Increase in wages. This rise in wage rates was itself determined by the state of the labor market. The rural work force, reduced by the decline in .population, dictated its terms to the argncultural employer. Our conclusIons concerning the farm worker's income, whether it consisted of bed and board or of a share of the produce, confirm what is known about the movement of urban wages in Languedoc at the end of the Midle Ages. At Toulouse following the Black Death, the surviving workers took advantage of the labor shortage to demand higher wages. The plague forced the rich to loosen their purse strings; apprentices' salaries rose steadily between 1350 and 1450, and empioyers, desperate for workers, recruited seasonal labor from as far away as Brittany and set women to work at the hardest tasks.

Meat and Wheat

An increase in real wages and a general improvement in the living standards of the peasantry was brought about by the relaxation of demographic pressures and by the resulting alleviation of the problem of subsistence. The plague of 1348 unquestionably signaled the beginning of the period of rarified population in Languedoc, a period which includes the whole of the fifteenth century. Rarified population meant that wheat was plentiful and cheap. After 1351 the periods of scarcity were less frequent, occurring only once every ten or every twenty years. The demographic depression resolved the problem of subsistence by brutally eliminating the surplus population.

In the long run, this improvement led to changes in diet-in the people's

The Low-Water Mark of a Society 45

daily bread-and in the agricultural balance of bread cereals. From this point of view, the fifteenth and early sixteenth centuries represent a critical juncture. Prior to that time the peasants ate barley bread; later they would eat bread made of meteil, a mixture of wheat and rye. But in the fifteenth and early sixteenth centuries the peasant's loaf was made of pure wheat flour.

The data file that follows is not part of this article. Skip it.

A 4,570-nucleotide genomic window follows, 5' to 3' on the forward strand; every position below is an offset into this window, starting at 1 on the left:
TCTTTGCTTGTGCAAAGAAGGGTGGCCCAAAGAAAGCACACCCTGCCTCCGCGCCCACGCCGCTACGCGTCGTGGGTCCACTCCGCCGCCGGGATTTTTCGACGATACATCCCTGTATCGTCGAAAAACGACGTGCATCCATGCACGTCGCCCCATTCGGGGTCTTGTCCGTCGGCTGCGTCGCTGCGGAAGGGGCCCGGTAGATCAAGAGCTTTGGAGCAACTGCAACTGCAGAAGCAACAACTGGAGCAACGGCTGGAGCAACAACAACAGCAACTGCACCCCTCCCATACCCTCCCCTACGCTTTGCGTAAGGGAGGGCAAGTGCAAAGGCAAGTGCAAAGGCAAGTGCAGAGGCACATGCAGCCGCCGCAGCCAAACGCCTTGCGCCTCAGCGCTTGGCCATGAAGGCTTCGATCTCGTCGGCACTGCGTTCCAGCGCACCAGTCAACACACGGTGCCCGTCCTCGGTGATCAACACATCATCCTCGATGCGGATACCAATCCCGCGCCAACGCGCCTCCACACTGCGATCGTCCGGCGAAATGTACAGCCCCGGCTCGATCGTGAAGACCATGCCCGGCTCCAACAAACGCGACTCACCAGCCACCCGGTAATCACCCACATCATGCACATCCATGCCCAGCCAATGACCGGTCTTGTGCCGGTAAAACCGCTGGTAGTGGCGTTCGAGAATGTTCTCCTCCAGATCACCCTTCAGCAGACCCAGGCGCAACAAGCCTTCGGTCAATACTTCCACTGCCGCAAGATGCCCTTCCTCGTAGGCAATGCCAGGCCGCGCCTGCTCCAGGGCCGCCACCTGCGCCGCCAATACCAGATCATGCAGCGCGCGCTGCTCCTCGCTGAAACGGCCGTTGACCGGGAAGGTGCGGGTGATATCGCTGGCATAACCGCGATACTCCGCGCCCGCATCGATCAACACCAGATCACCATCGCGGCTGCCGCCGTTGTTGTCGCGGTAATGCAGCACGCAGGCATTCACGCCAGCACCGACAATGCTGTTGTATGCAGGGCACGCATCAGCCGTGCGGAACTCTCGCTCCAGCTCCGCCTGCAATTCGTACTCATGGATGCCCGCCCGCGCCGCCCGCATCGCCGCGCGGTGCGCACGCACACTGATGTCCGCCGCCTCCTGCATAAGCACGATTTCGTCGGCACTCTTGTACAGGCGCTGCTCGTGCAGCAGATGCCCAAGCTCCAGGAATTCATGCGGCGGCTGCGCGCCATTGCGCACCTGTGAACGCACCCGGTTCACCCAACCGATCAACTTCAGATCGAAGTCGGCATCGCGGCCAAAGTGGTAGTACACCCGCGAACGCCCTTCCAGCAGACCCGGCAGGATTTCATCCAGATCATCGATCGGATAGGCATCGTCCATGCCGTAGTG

First, take barley. For most of the Middle Ages, the rotation of cereal crops in Languedoc followed the ancient Mediterranean pattern. The staple bread grains were hard wheat and barley. In the plains country, in the twelfth century, these two formed the basis of all land leases. In normal years the poor subsisted on barley, and at Nimes at the end of the twelfth century it constituted the pilot item whose price indicated the state of the market. It is true that rye was already being cultivated in the Middle Ages on soils of the central plateau that were better suited to it, but in the plains of Bas-Languedoc it remained practically unknown as late as the fourteenth century .The inventories of grain stocks in 1323 mention, for the lowlands, nothing but sacks of wheat and barley. The grain exchanges were called orgeries11